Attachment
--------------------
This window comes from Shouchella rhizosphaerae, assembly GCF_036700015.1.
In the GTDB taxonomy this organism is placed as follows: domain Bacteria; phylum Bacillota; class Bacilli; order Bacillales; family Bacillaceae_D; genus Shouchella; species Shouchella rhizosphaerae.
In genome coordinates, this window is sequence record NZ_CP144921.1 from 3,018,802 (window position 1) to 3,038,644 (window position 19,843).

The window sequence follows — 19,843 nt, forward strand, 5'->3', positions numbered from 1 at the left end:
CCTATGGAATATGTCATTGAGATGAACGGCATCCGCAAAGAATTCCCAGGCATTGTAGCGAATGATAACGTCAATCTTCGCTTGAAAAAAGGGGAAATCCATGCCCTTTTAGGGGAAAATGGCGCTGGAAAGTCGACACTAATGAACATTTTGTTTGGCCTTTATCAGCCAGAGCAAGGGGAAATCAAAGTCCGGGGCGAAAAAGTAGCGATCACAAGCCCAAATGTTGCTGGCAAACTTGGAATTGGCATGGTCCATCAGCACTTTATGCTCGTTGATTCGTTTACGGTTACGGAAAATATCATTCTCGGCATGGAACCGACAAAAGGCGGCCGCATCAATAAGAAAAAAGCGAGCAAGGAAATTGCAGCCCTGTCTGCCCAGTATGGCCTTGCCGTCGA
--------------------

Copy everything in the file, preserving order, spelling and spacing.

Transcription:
This window comes from Shouchella rhizosphaerae, assembly GCF_036700015.1.
In the GTDB taxonomy this organism is placed as follows: domain Bacteria; phylum Bacillota; class Bacilli; order Bacillales; family Bacillaceae_D; genus Shouchella; species Shouchella rhizosphaerae.
In genome coordinates, this window is sequence record NZ_CP144921.1 from 3,018,802 (window position 1) to 3,038,644 (window position 19,843).

The window sequence follows — 19,843 nt, forward strand, 5'->3', positions numbered from 1 at the left end:
CCTATGGAATATGTCATTGAGATGAACGGCATCCGCAAAGAATTCCCAGGCATTGTAGCGAATGATAACGTCAATCTTCGCTTGAAAAAAGGGGAAATCCATGCCCTTTTAGGGGAAAATGGCGCTGGAAAGTCGACACTAATGAACATTTTGTTTGGCCTTTATCAGCCAGAGCAAGGGGAAATCAAAGTCCGGGGCGAAAAAGTAGCGATCACAAGCCCAAATGTTGCTGGCAAACTTGGAATTGGCATGGTCCATCAGCACTTTATGCTCGTTGATTCGTTTACGGTTACGGAAAATATCATTCTCGGCATGGAACCGACAAAAGGCGGCCGCATCAATAAGAAAAAAGCGAGCAAGGAAATTGCAGCCCTGTCTGCCCAGTATGGCCTTGCCGTCGA